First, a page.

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- Jan 2023
Most satellite communications make use of big satellites which orbit up at 36,000km. Perched at such a height a satellite seems to sit still in the sky, and that vantage allows it to serve users spread across very large areas. But even if such a satellite is big, the amount of bandwidth it can allocate to each user is often quite limited. The orbits used by Starlink’s much smaller satellites are far lower: around 550km. This means that the time between a given satellite rising above the horizon and setting again is just minutes. To make sure coverage is continuous thus requires a great many satellites, which is a hassle. But because each satellite is serving only a small area the bandwidth per user can be high. And the system’s latency—the time taken for signals to get up to a satellite and back down to Earth—is much lower than for high-flying satellites. High latencies can prevent software from working as it should, says Iain Muirhead, a space researcher at the University of Manchester. With software, rather than just voice links, increasingly used for tasks like controlling artillery fire, avoiding glitches caused by high latency is a big advantage.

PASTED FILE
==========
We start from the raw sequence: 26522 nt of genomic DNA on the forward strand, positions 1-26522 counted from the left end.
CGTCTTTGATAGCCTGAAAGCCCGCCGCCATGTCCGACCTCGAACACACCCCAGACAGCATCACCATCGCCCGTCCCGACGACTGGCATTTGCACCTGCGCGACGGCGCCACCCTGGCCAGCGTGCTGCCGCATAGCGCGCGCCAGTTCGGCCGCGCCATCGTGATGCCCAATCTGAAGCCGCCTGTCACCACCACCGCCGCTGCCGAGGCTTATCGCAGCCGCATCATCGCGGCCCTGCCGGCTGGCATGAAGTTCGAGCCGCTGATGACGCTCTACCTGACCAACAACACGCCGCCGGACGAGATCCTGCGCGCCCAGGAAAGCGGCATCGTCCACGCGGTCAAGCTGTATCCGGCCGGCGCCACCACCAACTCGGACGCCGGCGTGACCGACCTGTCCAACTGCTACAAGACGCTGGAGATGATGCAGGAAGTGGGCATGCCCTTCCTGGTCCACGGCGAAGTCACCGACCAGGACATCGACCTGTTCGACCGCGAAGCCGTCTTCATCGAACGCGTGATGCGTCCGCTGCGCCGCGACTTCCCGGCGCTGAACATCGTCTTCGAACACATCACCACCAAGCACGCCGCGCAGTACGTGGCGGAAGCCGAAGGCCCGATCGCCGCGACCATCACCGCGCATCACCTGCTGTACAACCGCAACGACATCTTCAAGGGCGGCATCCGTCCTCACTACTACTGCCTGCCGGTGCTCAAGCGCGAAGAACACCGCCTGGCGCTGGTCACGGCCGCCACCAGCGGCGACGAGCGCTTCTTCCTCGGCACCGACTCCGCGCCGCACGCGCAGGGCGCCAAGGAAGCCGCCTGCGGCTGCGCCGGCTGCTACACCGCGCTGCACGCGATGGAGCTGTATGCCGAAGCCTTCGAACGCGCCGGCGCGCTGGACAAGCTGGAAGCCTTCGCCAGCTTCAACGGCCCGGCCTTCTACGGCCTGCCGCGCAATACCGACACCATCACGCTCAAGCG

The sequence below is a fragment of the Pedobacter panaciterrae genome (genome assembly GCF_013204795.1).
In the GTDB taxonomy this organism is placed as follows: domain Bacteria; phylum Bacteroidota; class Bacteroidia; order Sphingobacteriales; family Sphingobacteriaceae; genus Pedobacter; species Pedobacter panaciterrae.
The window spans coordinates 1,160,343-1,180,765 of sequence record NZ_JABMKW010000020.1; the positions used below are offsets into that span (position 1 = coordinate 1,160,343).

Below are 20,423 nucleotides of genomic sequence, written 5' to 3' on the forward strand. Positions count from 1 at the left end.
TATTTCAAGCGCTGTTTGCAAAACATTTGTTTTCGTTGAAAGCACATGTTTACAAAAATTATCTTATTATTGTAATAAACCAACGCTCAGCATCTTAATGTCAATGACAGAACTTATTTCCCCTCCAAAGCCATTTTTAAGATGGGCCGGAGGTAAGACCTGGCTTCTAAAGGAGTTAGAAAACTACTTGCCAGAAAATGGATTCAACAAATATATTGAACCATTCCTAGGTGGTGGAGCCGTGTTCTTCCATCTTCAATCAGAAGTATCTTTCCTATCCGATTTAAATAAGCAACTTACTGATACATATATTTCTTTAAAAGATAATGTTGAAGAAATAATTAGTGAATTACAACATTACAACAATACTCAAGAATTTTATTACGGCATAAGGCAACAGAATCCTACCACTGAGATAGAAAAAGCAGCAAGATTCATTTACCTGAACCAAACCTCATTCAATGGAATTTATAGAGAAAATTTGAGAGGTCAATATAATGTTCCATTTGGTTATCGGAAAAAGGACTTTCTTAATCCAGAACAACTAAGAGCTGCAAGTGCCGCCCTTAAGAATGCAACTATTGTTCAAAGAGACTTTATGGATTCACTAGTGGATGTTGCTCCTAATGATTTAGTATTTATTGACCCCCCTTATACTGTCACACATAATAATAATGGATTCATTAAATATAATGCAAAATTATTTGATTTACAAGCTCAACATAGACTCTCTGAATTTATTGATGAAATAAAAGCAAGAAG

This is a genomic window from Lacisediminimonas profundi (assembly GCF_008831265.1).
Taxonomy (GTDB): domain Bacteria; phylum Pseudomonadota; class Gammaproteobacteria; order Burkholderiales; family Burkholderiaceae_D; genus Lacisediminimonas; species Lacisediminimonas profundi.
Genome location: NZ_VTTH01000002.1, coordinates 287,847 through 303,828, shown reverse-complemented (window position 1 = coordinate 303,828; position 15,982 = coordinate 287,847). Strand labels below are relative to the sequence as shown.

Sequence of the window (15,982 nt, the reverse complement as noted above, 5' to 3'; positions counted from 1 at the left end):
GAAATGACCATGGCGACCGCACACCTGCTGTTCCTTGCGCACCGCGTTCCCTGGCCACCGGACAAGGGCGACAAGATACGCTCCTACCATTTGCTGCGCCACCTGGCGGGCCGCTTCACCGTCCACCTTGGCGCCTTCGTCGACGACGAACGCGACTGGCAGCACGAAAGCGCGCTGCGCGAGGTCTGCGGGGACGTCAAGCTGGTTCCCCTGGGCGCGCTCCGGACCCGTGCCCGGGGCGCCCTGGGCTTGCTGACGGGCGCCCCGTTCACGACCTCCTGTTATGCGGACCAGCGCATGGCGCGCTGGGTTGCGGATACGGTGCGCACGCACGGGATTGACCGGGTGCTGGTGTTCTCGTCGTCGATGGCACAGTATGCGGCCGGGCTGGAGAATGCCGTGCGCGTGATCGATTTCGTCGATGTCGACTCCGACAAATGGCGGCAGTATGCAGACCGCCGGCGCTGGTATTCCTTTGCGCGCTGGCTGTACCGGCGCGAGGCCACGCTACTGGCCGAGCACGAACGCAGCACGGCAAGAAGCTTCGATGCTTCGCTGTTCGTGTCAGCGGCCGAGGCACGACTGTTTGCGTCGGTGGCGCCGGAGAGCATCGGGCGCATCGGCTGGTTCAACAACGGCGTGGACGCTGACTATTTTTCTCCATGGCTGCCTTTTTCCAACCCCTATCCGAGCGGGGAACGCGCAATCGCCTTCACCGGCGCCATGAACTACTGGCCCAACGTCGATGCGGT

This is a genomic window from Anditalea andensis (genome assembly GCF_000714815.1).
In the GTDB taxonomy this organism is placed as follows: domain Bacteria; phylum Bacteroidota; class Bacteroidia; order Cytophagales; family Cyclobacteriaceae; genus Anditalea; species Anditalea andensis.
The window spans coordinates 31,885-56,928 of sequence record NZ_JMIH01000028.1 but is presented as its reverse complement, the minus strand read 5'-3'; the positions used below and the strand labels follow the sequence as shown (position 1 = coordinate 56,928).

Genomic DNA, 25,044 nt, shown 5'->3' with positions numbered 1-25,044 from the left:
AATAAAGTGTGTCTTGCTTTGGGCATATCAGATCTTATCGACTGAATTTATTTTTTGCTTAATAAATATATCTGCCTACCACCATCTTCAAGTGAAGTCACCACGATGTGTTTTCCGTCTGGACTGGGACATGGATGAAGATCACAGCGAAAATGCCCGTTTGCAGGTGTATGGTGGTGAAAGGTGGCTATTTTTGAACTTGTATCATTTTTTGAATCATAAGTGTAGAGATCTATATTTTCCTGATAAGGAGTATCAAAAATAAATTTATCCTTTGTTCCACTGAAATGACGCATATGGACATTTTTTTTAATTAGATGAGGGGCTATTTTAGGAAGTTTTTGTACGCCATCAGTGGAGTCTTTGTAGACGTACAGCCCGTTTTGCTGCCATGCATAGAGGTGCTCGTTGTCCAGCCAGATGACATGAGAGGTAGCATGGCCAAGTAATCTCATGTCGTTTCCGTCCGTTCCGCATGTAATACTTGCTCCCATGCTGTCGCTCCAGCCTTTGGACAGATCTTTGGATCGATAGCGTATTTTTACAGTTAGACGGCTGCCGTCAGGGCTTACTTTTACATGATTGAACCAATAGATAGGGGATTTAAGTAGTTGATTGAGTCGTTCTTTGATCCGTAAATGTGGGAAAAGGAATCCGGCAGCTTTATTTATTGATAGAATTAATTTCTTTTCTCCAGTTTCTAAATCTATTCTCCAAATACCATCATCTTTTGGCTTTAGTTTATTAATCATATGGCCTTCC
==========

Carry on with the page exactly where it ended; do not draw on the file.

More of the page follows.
Useful explanation of why Starlink (and LEO for that mater) is superior to high-orbit conventional satellites:
- it is closer to the Earth thus having much smaller latency (commercial tests say 20-40ms in practice at user end, comparing to cca 0.5s for GeoStationary Orbit satellites)
- because it's so many satellites rather than a single or few, one LEO satellite can serve less people and thus provides bigger bandwidth, at level of 'broadband' (commercial tests say 50-200Mbps/10-20Mbps) It's advantage is thus primarily in number of satelites which are in tens of thousands; previously, each GSO was under a particular point on Earth and serving only those people all time.
- Since LEO orbit around Earth very fast (completing a full earth orbit in under one hour), they can possibly provide connectivity everywhere, even the poles